Low-key, subdued and almost not even really a genre movie at all, The Eclipse totally took me by complete surprise when I saw it last July at Fantasia. It was just one of those this-looks-like-it-might-be-okay titles to fit into an open time slot, but this half relationship drama, half ghost story really affected me. And it had Aidan Quinn as a womanizing boozehound. Score!
Save for maybe King Of Kong, Best Worst Movie might be the most entertaining documentary I’ve ever seen. In it, we see former child actor turned director Michael Stephenson reminisce about his experiences working on the movie Troll 2 – widely considered to be the worst ever made – and delve into how it has become a cult phenomenon. Filled with colourful characters that you can’t believe are real – and they are, I’ve met George Hardy and he IS really like that – this doc had me smiling from ear to ear.
Lastly, I just want to give a shout out to Duncan Jones’ film Moon. A masterful piece of straight-up sci-fi that accomplishes what other films that cost twenty times more have not. Sam Rockwell deserves special praise after a remarkable job as the film’s protagonist.
Now for the stinkers. Well, I actually did a good job from staying away from the ones I knew I’d hate, so there really isn’t one I can single out as being horrible. That doesn’t mean there weren’t disappointments though. The Fourth Kind’s transparency was truly disheartening and Pandorum was a missed opportunity at possible greatness. On the video front, Laid To Rest was pretty bad, but at least its top-notch gore effects made it watchable. I guess if I HAD to choose, I’d have to go with Jake West’s Doghouse, only because I’d waited for so long, for something so flat and unremarkable.
So that was 2009. Come back tomorrow because I’ll be unveiling my top horror films of the decade to celebrate my 500th post! Picking the top five for 2009 was tough, but narrowing down my favourite horrors of the decade was excruciating. See ya then!
Friday, December 25, 2009
Tuesday, December 22, 2009
The second season of True Blood kicked off last June and was a pretty entertaining ride. The show’s universe expanded to include a few more creatures of the night and we finally found out what the deal was with Maryann (Michelle Forbes) and her pet pig. Whereas the first season focused more on Bill’s origins, the second shone some light on Bill’s sherriff Eric (Alexander Skarsgård). The storylines of Jason's time with The Fellowship Of The Sun and Bill's charge Jessica (Deborah Ann Woll) adjusting to being a vampire were also highlights of this season. I think my only real disappointment was that with all the hype around Evan Rachel Wood joining the cast, she didn’t arrive until the eleventh episode. The conclusion was pretty abrupt, but at least it ended on a decent cliffhanger.
Durham County was a six episode Canadian TV series that came and went in 2007. I was pretty impressed with it at the time, as it well above the quality I was used to seeing from most Canadian-made productions – and a hell of a lot more edgy too. The way the show ended, it seemed like there was more story to be told, but there was no mention of anymore episodes for quite sometime. That is, until a new run of six episodes began in July. Picking up a year after the events of the first season, Mike Sweeney (Hugh Dillon) is now a Staff Sergeant and even though he's supposed to be behind a desk, still manages to get into all sorts of trouble. Michelle Forbes plays police shrink Pen Verrity and ho boy, if you thought she was fucked up in True Blood, you ain't seen nothing yet. I felt the first three episodes were really strong, but it seemed to taper off from there on in. That's not to stay it wasn't still engaging TV though. There is stuff that was setup in the first season that is finally elaborated on and by the end I was just glad that the real GTA* is not like the one represented in the show. I hear there is a third season in the making and I'm glad because Laurence Labeouf... let's just say I'm a fan.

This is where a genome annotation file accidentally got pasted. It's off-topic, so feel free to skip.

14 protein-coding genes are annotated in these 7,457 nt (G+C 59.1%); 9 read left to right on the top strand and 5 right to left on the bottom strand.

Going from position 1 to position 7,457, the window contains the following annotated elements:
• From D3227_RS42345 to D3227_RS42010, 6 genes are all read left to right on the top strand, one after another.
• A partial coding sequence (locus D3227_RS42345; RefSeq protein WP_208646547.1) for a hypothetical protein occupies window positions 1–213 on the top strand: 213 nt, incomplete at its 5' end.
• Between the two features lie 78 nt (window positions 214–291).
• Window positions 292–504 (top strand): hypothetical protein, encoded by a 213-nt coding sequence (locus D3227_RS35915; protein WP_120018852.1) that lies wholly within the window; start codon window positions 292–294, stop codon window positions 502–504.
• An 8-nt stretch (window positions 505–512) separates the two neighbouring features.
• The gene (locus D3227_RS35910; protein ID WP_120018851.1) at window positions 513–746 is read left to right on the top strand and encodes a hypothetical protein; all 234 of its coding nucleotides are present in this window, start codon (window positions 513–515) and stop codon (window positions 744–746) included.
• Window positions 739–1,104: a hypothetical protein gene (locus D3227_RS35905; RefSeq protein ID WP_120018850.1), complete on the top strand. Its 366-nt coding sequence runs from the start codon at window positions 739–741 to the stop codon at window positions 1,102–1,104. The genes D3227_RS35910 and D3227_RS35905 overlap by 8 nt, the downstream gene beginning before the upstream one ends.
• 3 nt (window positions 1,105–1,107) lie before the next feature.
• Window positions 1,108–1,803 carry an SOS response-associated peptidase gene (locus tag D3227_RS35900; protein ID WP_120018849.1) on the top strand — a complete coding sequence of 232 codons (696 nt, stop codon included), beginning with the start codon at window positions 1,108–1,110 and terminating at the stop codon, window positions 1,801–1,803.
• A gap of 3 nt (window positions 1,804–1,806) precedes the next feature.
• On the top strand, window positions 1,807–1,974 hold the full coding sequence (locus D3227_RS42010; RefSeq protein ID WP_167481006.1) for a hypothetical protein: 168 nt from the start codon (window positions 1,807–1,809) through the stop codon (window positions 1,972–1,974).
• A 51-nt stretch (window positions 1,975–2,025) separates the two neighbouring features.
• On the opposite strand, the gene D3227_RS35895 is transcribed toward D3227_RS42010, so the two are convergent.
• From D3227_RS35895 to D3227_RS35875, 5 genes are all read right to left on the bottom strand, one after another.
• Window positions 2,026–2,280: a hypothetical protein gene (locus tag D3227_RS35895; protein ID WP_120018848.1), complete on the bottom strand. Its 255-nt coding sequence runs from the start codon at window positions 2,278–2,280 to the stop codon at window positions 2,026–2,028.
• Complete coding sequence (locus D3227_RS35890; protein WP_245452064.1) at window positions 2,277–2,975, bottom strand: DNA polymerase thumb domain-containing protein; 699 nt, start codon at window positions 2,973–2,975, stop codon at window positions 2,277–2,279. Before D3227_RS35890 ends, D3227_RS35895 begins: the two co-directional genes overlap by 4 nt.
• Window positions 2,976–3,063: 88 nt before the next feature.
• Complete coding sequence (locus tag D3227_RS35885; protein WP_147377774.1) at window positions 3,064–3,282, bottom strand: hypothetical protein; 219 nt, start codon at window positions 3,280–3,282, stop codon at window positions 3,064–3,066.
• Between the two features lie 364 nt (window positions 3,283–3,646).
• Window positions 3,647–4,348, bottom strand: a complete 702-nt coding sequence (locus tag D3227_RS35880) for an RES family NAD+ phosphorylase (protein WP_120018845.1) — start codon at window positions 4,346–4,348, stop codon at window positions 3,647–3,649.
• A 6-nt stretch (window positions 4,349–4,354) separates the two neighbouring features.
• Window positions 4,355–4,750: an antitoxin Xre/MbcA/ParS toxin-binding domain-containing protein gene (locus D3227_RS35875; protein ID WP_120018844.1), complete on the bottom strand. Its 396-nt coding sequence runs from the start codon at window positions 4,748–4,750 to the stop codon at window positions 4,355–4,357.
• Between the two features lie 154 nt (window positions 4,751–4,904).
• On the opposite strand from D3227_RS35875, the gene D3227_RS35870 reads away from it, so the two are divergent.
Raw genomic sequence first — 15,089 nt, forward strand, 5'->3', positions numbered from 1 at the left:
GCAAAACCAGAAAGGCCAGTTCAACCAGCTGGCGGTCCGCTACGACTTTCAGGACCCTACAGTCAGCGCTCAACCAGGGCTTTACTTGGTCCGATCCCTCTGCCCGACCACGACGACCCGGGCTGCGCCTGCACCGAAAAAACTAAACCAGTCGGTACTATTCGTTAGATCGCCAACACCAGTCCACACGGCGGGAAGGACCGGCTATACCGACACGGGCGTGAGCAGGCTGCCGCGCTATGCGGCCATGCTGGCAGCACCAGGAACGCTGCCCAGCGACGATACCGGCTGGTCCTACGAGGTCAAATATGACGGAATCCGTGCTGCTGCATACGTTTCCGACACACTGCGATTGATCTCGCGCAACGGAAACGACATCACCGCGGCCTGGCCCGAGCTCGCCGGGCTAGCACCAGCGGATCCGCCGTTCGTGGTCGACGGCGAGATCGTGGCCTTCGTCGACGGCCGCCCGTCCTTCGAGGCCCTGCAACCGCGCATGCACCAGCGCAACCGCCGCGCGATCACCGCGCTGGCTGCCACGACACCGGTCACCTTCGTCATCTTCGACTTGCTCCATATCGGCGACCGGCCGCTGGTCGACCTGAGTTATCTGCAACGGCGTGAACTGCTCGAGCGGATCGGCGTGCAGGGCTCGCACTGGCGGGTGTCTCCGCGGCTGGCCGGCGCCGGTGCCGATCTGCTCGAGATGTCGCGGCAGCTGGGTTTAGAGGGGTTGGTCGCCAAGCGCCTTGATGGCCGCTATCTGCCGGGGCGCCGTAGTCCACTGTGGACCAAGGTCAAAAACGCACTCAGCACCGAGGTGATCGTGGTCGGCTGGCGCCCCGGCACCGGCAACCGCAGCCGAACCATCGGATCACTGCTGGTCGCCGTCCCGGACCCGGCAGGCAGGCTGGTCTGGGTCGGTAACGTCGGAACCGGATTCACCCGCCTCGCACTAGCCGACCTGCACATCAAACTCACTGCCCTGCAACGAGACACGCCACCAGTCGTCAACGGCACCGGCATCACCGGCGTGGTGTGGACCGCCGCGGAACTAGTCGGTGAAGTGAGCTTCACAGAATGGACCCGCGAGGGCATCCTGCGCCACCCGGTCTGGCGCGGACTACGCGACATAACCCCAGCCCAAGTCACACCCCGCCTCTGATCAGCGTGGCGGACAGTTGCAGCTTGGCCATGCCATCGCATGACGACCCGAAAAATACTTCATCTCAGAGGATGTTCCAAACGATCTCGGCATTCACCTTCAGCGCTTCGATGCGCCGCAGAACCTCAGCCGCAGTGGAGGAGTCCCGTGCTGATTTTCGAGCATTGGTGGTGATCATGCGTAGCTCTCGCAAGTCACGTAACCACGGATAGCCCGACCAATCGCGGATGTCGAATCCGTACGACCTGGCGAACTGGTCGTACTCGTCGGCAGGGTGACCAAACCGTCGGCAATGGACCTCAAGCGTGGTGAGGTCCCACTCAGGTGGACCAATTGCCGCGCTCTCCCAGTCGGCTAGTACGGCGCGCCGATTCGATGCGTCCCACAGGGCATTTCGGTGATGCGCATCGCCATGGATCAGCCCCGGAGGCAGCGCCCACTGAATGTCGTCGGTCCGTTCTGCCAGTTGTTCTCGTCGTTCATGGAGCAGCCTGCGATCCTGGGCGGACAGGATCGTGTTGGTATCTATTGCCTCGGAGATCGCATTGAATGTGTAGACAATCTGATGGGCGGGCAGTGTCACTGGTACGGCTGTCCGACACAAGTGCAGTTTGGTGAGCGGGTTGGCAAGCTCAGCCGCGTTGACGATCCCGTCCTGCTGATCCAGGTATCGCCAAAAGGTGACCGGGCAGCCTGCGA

When I heard John Lithgow was joining the cast for the fourth season of Dexter, I was very weary because I can’t stand him. I’ve always thought he’s a total ham and don’t get me started on that retarded excuse for a sitcom he was on. However, in this, he did a bang-up job. Uncharacteristically reserved and ultimately creepy, he stood toe-to-toe with Michael C. Hall. Their scenes together were just as good (if not better) as his exchanges with last season’s nemesis Miguel Prado (Jimmy Smits). Most of the other storylines were solid as well. Detective Quinn (Desmond Harrington) got a love interest, and Deb (Jennifer Carpenter) inched ever closer to finding out the truth about her brother. Most notable though, was how fucking dark this season was. I’d viewed Dexter mostly as entertainment up until now, but there was some stuff that happened this season that disturbed me deeply.
And that's pretty much it. And for the first time in about fifteen years, I have a gap where I'm not watching at least one show. Dexter, Curb and Californication have ended, and Lost and Burn Notice don't start for another month or more. I guess it's time to dig into those BSG episodes that DirtyRobot lent me, so I can see what all the fuss is about.